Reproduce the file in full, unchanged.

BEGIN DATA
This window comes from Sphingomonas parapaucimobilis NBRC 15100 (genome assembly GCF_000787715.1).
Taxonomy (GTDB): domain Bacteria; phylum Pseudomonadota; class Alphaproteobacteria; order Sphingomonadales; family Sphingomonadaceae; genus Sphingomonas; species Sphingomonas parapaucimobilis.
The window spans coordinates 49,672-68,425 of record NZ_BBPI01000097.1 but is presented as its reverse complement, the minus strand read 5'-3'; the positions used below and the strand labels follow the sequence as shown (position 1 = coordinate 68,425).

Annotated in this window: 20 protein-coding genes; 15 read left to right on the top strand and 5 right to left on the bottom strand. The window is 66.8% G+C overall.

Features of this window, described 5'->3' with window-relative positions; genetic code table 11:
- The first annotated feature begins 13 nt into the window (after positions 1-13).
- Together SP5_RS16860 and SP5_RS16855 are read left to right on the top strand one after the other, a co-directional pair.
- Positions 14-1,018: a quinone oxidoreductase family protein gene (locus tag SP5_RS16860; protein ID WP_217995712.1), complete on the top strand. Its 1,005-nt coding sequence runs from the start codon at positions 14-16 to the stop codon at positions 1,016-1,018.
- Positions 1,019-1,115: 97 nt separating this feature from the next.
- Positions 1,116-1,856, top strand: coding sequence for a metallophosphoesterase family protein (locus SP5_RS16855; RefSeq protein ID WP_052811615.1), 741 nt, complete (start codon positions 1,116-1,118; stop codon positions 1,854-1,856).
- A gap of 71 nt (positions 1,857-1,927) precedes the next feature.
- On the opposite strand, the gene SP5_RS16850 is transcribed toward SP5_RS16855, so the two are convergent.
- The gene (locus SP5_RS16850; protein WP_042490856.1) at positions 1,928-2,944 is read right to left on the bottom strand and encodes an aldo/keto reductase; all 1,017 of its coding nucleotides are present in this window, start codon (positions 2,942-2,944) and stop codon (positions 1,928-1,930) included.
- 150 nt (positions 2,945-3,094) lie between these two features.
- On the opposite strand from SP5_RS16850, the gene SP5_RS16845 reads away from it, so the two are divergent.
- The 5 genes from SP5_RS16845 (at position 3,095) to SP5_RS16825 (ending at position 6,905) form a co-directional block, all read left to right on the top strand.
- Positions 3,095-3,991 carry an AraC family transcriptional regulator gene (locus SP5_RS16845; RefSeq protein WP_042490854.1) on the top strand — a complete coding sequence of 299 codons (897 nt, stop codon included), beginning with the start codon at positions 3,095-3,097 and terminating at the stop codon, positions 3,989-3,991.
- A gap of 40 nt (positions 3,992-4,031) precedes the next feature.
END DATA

This window comes from Sphingomonas parapaucimobilis NBRC 15100 (genome assembly GCF_000787715.1).
Taxonomy (GTDB): domain Bacteria; phylum Pseudomonadota; class Alphaproteobacteria; order Sphingomonadales; family Sphingomonadaceae; genus Sphingomonas; species Sphingomonas parapaucimobilis.
The window spans coordinates 49,672-68,425 of record NZ_BBPI01000097.1 but is presented as its reverse complement, the minus strand read 5'-3'; the positions used below and the strand labels follow the sequence as shown (position 1 = coordinate 68,425).

Annotated in this window: 20 protein-coding genes; 15 read left to right on the top strand and 5 right to left on the bottom strand. The window is 66.8% G+C overall.

Features of this window, described 5'->3' with window-relative positions; genetic code table 11:
- The first annotated feature begins 13 nt into the window (after positions 1-13).
- Together SP5_RS16860 and SP5_RS16855 are read left to right on the top strand one after the other, a co-directional pair.
- Positions 14-1,018: a quinone oxidoreductase family protein gene (locus tag SP5_RS16860; protein ID WP_217995712.1), complete on the top strand. Its 1,005-nt coding sequence runs from the start codon at positions 14-16 to the stop codon at positions 1,016-1,018.
- Positions 1,019-1,115: 97 nt separating this feature from the next.
- Positions 1,116-1,856, top strand: coding sequence for a metallophosphoesterase family protein (locus SP5_RS16855; RefSeq protein ID WP_052811615.1), 741 nt, complete (start codon positions 1,116-1,118; stop codon positions 1,854-1,856).
- A gap of 71 nt (positions 1,857-1,927) precedes the next feature.
- On the opposite strand, the gene SP5_RS16850 is transcribed toward SP5_RS16855, so the two are convergent.
- The gene (locus SP5_RS16850; protein WP_042490856.1) at positions 1,928-2,944 is read right to left on the bottom strand and encodes an aldo/keto reductase; all 1,017 of its coding nucleotides are present in this window, start codon (positions 2,942-2,944) and stop codon (positions 1,928-1,930) included.
- 150 nt (positions 2,945-3,094) lie between these two features.
- On the opposite strand from SP5_RS16850, the gene SP5_RS16845 reads away from it, so the two are divergent.
- The 5 genes from SP5_RS16845 (at position 3,095) to SP5_RS16825 (ending at position 6,905) form a co-directional block, all read left to right on the top strand.
- Positions 3,095-3,991 carry an AraC family transcriptional regulator gene (locus SP5_RS16845; RefSeq protein WP_042490854.1) on the top strand — a complete coding sequence of 299 codons (897 nt, stop codon included), beginning with the start codon at positions 3,095-3,097 and terminating at the stop codon, positions 3,989-3,991.
- A gap of 40 nt (positions 3,992-4,031) precedes the next feature.